Updated US and European dose recommendations for intravenous colistin: how do they perform?

Nation, Roger L., Garonzik, Samira M., Li, Jian, Thamlikitkul, Visanu, Giamarellos-Bourboulis, Evangelos J., Paterson, David L., Turnidge, John D., Forrest, Alan and Silveira, Fernanda P. (2016) Updated US and European dose recommendations for intravenous colistin: how do they perform?. Clinical Infectious Diseases, 62 5: 552-558. doi:10.1093/cid/civ964

Author Nation, Roger L.
Garonzik, Samira M.
Li, Jian
Thamlikitkul, Visanu
Giamarellos-Bourboulis, Evangelos J.
Paterson, David L.
Turnidge, John D.
Forrest, Alan
Silveira, Fernanda P.
Title Updated US and European dose recommendations for intravenous colistin: how do they perform?
Journal name Clinical Infectious Diseases   Check publisher's open access policy
ISSN 1537-6591
Publication date 2016-03-01
Year available 2015
Sub-type Article (original research)
DOI 10.1093/cid/civ964
Open Access Status Not Open Access
Volume 62
Issue 5
Start page 552
End page 558
Total pages 7
Place of publication Cary, NC United States
Publisher Oxford University Press
Language eng
Formatted abstract
Background. The US Food and Drug Administration (FDA) and European Medicines Agency (EMA) have approved updated dose recommendations for intravenous colistin in patients with various degrees of renal function. We assessed the recommendations in relation to their ability to achieve clinically relevant plasma colistin concentrations.

Methods. Pharmacokinetic data from 162 adult critically ill patients (creatinine clearance range, 5.4–211 mL/min) were used to determine the average steady-state plasma colistin concentration (Css,avg) that would be achieved if each patient received the FDA or EMA dose. Target attainment rates for FDA- and EMA-approved daily doses to achieve colistin Css,avg of ≥0.5, ≥1, ≥2, and ≥4 mg/L were determined for each creatinine clearance category (≥80 mL/min, 50 to <80 mL/min, 30 to <50 mL/min, and <30 mL/min).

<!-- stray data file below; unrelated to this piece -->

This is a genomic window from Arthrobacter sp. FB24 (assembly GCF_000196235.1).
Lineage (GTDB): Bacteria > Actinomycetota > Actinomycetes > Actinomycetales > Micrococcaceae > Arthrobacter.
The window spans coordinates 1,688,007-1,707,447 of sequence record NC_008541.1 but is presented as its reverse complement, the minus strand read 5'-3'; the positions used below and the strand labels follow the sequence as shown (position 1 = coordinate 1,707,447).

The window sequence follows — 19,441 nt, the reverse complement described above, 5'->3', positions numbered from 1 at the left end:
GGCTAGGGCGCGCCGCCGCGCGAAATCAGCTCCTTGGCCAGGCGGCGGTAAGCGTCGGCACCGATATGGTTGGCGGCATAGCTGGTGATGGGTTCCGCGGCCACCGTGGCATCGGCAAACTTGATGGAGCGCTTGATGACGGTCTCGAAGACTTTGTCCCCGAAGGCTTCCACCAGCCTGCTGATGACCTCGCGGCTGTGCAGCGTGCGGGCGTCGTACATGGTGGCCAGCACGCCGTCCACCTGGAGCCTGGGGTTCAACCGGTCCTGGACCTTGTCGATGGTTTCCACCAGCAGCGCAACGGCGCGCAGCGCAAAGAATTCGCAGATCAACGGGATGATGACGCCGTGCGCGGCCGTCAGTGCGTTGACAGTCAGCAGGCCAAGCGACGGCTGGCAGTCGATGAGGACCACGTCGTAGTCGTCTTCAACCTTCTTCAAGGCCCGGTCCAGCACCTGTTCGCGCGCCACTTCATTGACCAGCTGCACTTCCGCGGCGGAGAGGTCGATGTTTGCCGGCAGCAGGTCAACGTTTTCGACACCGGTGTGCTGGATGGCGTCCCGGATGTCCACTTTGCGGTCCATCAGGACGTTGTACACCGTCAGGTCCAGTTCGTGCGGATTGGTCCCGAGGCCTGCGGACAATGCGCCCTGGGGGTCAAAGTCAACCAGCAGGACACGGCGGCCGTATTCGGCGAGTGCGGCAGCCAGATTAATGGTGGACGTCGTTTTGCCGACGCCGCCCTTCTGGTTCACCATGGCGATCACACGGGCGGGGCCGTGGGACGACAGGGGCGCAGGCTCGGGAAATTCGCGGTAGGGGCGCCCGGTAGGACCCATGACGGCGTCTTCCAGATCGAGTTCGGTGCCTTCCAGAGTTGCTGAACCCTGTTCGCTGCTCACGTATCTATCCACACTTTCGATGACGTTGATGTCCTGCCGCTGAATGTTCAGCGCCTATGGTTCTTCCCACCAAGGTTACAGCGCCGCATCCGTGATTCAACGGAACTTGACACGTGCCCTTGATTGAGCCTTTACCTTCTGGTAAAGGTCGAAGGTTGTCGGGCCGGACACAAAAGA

Results. For creatinine clearance <30 mL/min, 100% of patients receiving the EMA dose achieved a colistin Css,avg ≥1 mg/L, but the attainment rate was as low as 53.1% for patients receiving the FDA-approved dose. For colistin Css,avg ≥2 mg/L, the attainment rates were 87.5% with the EMA dose but only 6.3%–34.4% in patients receiving the FDA dose. Differences in attainment rates for a colistin Css,avg of ≥2 mg/L and ≥4 mg/L extended to patients with creatinine clearance 30 to <50 mL/min. For patients with creatinine clearance ≥80 mL/min, only approximately 65%–75% of patients achieved a colistin Css,avg of ≥1 mg/L with either set of recommendations.

Conclusions. The study highlights important differences between the FDA- and EMA-approved dose recommendations and informs the setting of clinical breakpoints.

Clinical Trials Registration. NCT00235690.
Keyword Intravenous colistin
Updated FDA-and EMA-approved dosing suggestions
Plasma colistin concentrations achieved
Clinical breakpoints
Therapeutic implications
Q-Index Code C1
Q-Index Status Provisional Code
Institutional Status UQ

Document type: Journal Article
Sub-type: Article (original research)
Collections: UQ Centre for Clinical Research Publications
Official 2016 Collection
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Citation counts: TR Web of Science Citation Count  Cited 42 times in Thomson Reuters Web of Science Article | Citations
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